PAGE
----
Many good points and questions!! Regarding npc's: I think there is a qualitative difference between the phase appropriate narcissism of a child and the psychopathological narcissism of a biological adult.
Regarding: Do they have a soul? I often wondered about this. You could hang out and play with a lion and one day it just might kill you. We would not consider that evil. FWIW I remember Gurdjieff on the subject of essence as distinct from personality where he mentioned that there are humans walking around with "dead essence" which operate out of instinct no different than an animal.
I've read some Gurdjieff too, and it puts the willies up me to think that some people might be, effectively (relative to the rest of us), zombies or "biological robots in a meaningless universe" to quote the phrase of our host.
Were it true, then I think it'd be more likely we were living in a simulation and that some people were indeed NPCs. Heck, the Abrahamic tradition paints a picture of a God who creates us, may predetermine our every life action (particularly for Muslims), and can't really give a tinker's toss about us as individuals.
That one individual is a hero and another a villain would be an arbitrary choice of the designer of the game. It seems to me that such a God would have designed the universe as a distraction for Himself, maybe to stave off some kind of boredom. It's my understanding that Muslims believe God can do anything He wants, including sending a righteous person to hell or, exercising mercy and forgiveness, an evil one to heaven. All one can do, in essence, is obey the rules and cross one's fingers.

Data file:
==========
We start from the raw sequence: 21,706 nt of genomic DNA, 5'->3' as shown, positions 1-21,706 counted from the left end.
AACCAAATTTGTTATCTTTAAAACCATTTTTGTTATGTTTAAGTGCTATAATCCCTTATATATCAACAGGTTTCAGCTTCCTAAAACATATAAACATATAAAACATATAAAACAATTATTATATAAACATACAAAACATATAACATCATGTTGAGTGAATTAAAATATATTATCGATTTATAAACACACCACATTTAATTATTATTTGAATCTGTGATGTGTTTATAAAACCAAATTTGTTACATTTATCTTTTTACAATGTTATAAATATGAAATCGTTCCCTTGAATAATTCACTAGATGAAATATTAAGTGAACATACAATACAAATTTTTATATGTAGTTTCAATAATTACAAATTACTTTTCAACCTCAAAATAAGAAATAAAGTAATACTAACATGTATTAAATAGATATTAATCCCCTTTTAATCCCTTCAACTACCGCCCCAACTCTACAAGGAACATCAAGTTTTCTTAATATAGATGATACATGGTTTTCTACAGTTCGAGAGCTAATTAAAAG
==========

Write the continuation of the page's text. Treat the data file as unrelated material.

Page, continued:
The fly in the ointment is free will. If it exists -- and most of us would say it does -- then it's incompatible with predestination. Does an omniscient creator know everything that is going to happen, even though we have free will? Hard to wrap your head around that; I tend to the view that any creator, though immensely powerful, probably can't be omniscient or omnipotent and is, like its creations, capable of evolving into an "unknown future" as it were. That would be, for it, the goal of creation: to evolve and uncover more of its own potential.
It isn't necessarily that good is intrinsically better than evil; could be more that good is more efficient and effective in achieving a creator's aims through us, it's dissociated alters (to use Bernardo Kastrup's metaphor). I think it makes a certain amount of sense, because being evil is a particularly inefficient way to evolve and learn. I suspect that had we dissociated alters universally inclined to evil, we'd have annihilated ourselves long ago and any creator wouldn't have stood a chance of achieving its goal.